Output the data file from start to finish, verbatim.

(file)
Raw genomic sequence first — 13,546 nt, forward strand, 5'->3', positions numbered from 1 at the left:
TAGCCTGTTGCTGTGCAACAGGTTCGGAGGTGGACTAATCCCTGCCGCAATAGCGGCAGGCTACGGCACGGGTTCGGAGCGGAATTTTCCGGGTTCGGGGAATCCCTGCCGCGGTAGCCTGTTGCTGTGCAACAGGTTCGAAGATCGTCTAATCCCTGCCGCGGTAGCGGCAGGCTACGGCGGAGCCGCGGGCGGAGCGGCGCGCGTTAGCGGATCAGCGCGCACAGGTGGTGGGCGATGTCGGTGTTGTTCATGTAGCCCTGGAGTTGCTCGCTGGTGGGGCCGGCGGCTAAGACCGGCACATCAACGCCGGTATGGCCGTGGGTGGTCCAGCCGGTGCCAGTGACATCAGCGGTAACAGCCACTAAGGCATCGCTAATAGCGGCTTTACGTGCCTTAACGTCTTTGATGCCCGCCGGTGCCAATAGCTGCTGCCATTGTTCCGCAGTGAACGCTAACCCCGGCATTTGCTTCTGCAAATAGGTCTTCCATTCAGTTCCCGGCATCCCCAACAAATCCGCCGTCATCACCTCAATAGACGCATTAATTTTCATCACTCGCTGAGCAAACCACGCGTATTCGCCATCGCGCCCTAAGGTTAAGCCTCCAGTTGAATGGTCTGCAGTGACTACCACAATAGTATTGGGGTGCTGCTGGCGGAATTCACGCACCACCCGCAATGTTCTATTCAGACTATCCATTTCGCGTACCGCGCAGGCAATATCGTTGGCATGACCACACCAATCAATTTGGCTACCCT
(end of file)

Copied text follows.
Raw genomic sequence first — 13,546 nt, forward strand, 5'->3', positions numbered from 1 at the left:
TAGCCTGTTGCTGTGCAACAGGTTCGGAGGTGGACTAATCCCTGCCGCAATAGCGGCAGGCTACGGCACGGGTTCGGAGCGGAATTTTCCGGGTTCGGGGAATCCCTGCCGCGGTAGCCTGTTGCTGTGCAACAGGTTCGAAGATCGTCTAATCCCTGCCGCGGTAGCGGCAGGCTACGGCGGAGCCGCGGGCGGAGCGGCGCGCGTTAGCGGATCAGCGCGCACAGGTGGTGGGCGATGTCGGTGTTGTTCATGTAGCCCTGGAGTTGCTCGCTGGTGGGGCCGGCGGCTAAGACCGGCACATCAACGCCGGTATGGCCGTGGGTGGTCCAGCCGGTGCCAGTGACATCAGCGGTAACAGCCACTAAGGCATCGCTAATAGCGGCTTTACGTGCCTTAACGTCTTTGATGCCCGCCGGTGCCAATAGCTGCTGCCATTGTTCCGCAGTGAACGCTAACCCCGGCATTTGCTTCTGCAAATAGGTCTTCCATTCAGTTCCCGGCATCCCCAACAAATCCGCCGTCATCACCTCAATAGACGCATTAATTTTCATCACTCGCTGAGCAAACCACGCGTATTCGCCATCGCGCCCTAAGGTTAAGCCTCCAGTTGAATGGTCTGCAGTGACTACCACAATAGTATTGGGGTGCTGCTGGCGGAATTCACGCACCACCCGCAATGTTCTATTCAGACTATCCATTTCGCGTACCGCGCAGGCAATATCGTTGGCATGACCACACCAATCAATTTGGCTACCCT